With the players going through a warm-up in the gym, Gibson is sifting through clips from the last few matches in the conference room.

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"We’re creating chances but we’re not taking enough of them,” he says, as he studies the highlights and statistics. Once the team is finished in the gym they will come through for a short meeting.

“Normally we use this time to go over the previous game and look ahead to the next,” he tells me. “But with it being a smaller group today we’ll do a bit more preparation later on in the week – it’s more to keep a routine in place; there’s no point in doing in-depth stuff with a few of them missing.”

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The players file into the room and take their seats. Gibson repeats what he’s told me about taking chances. He flicks through the highlights, offering comments here and there: "You could have squared it there – did you see her on your left?”

Hibs Women head coach Dean Gibson with summer signing Ava Kuyken at Meadowbank
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He asks the players for their thoughts.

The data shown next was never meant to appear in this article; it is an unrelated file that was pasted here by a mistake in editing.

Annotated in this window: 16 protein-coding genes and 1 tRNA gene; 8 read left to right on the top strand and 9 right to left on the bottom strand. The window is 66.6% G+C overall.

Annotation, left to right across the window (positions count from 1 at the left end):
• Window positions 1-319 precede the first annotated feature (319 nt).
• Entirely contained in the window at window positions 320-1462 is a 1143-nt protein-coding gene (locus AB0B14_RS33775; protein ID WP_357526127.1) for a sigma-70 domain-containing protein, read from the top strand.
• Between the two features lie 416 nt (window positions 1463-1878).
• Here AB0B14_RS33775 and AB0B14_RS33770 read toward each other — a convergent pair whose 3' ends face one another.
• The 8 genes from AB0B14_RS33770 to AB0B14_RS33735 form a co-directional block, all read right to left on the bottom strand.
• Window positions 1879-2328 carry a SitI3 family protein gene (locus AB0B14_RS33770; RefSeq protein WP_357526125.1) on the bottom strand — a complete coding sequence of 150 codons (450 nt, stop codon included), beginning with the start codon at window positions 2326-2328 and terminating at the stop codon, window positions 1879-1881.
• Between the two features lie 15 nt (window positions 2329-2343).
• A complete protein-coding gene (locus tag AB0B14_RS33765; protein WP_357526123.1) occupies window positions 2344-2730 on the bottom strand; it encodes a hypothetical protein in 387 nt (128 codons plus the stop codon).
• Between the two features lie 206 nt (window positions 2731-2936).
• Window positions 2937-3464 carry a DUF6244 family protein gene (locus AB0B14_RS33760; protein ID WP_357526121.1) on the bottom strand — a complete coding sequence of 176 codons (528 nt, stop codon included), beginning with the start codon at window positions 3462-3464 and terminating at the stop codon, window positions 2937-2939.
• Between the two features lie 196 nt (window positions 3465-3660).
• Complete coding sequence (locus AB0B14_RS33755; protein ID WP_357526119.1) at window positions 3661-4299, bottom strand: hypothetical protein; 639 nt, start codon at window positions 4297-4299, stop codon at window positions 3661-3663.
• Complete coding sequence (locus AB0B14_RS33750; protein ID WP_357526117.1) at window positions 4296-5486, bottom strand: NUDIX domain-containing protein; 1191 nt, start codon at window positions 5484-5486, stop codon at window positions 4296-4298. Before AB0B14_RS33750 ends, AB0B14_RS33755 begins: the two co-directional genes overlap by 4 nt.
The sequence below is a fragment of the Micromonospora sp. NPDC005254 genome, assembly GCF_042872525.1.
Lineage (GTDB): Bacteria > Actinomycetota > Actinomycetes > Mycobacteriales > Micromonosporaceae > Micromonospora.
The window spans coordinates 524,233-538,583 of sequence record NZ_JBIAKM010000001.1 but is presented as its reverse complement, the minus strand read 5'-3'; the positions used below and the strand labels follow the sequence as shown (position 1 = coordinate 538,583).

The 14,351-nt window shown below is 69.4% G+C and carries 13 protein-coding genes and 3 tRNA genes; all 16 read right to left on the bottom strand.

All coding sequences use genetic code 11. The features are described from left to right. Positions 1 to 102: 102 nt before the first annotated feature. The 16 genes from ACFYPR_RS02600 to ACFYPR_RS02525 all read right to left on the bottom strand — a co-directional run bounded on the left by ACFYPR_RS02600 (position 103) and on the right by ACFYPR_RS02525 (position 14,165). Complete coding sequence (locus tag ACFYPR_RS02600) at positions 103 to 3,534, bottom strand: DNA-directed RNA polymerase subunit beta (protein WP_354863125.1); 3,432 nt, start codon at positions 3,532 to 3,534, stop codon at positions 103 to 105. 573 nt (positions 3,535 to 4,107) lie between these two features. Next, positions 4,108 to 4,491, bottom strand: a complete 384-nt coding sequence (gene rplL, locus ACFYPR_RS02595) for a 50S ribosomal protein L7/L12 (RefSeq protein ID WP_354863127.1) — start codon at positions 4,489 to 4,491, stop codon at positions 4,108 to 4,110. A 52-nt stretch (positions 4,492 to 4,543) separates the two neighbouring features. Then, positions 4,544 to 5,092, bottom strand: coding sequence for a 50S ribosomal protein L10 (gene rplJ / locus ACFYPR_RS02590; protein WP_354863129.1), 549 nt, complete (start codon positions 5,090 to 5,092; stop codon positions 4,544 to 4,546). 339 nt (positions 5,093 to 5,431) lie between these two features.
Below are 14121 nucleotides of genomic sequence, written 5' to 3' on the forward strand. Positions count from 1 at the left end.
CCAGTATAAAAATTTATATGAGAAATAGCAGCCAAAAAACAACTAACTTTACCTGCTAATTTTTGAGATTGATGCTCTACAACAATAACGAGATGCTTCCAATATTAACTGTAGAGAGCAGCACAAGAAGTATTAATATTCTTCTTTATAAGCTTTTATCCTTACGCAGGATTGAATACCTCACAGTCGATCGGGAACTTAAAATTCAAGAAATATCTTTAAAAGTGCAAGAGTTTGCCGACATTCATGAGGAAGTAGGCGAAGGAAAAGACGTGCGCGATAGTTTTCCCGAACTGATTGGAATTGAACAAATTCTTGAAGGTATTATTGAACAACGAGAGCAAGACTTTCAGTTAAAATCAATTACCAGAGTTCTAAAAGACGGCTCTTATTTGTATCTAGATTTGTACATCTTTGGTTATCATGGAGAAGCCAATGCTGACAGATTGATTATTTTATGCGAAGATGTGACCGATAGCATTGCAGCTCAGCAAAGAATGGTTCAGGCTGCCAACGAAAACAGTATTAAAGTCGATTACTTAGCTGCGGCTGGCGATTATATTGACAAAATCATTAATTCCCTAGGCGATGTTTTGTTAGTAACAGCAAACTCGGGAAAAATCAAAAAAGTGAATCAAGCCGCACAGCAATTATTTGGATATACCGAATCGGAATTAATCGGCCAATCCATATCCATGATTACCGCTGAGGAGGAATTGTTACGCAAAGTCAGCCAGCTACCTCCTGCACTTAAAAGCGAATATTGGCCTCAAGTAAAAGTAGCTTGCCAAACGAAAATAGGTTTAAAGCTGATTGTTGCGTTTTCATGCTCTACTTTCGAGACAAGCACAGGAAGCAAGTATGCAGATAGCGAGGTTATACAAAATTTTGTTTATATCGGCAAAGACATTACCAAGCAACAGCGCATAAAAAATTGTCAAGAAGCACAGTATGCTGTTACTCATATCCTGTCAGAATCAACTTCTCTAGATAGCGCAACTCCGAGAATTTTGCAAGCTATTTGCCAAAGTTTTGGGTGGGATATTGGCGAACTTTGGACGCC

"Composure,” one says. “We’re getting in the right places at the right time, we just need to not rush it and making the right decision.”

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Gibson looks satisfied with the answer, and then plays a few clips as preparation for this weekend’s game. He’s focused on one particular opposition player – “everything comes through her” – but there will be more analysis later this week when the full squad is back.

One of the players comes through before the start of training and explains that she can’t take part because she has just started her period.

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Former Manchester United defender Poppy Lawson is one of a number of players to have joined Hibs Women from English football

This, along with pregnancy and maternity leave are extra factors Gibson has to contend with when selecting his team. It’s a subject that isn’t addressed all that much. Recently there was a discussion around the all-white clothing rule at Wimbledon and how this might affect women on their period, the same with test cricket uniforms.

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With Hibs Women wearing white shorts as part of their home kit it’s not unthinkable that the same concerns may be a factor.